SC: I think the background of my architecture -- and I think it is something very much from a Mediterranean culture -- is a rational one. The bones of my architecture are very much related to the structure, to the physical fact of how a building can stand up; it's also related to geometry and a certain understanding of the architecture in which there is a balance between expression and function. The buildings have a mystery that attracts you, they have a soul, and all of those things I learnt here. They are all deeply related to Valencia.
TS: Your work is often described as influenced by natural forms.
SC: The principles I follow are based on the element of repetition. This reminds you a bit of nature because nature often works in patterns. It's not a principle that's strange. There is a certain exemplarity taken out of the nature that goes into architectural structures. In architecture you are very much involved in the pragmatic sense of solving problems from a functional point of view, more than anything else. If people give buildings a certain value or a signification that goes beyond that it's good. And many times people surprise me with their interpretations. It was never my will to deliver fixed ideas into the minds of the people.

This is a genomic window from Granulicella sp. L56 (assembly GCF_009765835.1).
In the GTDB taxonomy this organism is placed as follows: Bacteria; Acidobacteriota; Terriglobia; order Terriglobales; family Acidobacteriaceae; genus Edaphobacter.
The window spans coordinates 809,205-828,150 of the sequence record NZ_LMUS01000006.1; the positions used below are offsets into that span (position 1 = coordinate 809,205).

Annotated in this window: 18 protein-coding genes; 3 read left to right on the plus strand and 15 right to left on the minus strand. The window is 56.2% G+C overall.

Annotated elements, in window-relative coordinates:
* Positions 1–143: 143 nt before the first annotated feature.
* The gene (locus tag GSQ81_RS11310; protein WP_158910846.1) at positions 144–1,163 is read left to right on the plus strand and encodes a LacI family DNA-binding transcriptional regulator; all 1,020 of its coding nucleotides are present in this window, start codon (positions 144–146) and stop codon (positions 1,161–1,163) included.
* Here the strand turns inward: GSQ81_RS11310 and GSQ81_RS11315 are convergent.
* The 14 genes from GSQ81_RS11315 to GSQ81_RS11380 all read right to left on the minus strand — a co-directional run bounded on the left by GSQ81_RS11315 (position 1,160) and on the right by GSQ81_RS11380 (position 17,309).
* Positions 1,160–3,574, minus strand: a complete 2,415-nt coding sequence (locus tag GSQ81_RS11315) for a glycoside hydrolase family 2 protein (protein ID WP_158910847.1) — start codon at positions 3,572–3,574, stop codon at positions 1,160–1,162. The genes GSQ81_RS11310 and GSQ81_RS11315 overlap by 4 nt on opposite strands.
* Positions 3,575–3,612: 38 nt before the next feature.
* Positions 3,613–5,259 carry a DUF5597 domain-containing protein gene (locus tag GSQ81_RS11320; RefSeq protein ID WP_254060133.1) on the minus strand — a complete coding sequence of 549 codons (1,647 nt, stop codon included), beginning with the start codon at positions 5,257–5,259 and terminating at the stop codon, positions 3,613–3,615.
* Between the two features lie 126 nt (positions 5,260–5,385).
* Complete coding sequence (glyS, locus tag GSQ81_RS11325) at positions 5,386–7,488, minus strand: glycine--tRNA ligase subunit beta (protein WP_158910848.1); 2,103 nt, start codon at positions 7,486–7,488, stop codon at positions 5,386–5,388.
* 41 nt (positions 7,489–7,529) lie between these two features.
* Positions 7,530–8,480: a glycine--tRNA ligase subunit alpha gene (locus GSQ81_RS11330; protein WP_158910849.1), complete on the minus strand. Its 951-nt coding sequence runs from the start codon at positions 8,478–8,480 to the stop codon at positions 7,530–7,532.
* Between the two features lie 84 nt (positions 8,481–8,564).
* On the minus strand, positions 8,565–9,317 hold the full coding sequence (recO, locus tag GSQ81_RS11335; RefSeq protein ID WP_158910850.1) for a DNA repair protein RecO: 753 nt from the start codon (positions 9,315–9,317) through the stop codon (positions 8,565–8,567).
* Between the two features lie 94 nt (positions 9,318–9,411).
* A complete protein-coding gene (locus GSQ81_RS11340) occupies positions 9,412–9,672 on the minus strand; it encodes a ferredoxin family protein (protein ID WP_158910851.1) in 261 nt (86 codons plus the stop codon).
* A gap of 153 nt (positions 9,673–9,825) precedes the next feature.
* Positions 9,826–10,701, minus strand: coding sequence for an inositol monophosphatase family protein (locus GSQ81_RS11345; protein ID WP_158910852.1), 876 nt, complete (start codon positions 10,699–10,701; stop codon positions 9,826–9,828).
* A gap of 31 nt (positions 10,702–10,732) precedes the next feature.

TS: Who are your influences?
SC: I became a fanatic of the architecture of Le Corbusier and I visited almost all his buildings and read all his books. Only later on did I discover that all the things that impressed me in his books, particular his ideology, he had picked up from Auguste Perret. So finally I came back to the original sources. Le Corbusier was very nostalgic about the Mediterranean, the clarity of the light, the sense of the classic, the sense of the Gothic. So I think I understand his interest in those sort of things because for me they are also very important.
TS: Do you think your work has changed the character of Valencia?
SC: Not really because Valencia is a big city. But perhaps it changed the way that people thought about the city because for 15 years they saw people always working to deliver a city in which every building was open to the public. It's been very democratic so I think it represents what Spain has been trying to do for the last 15 years.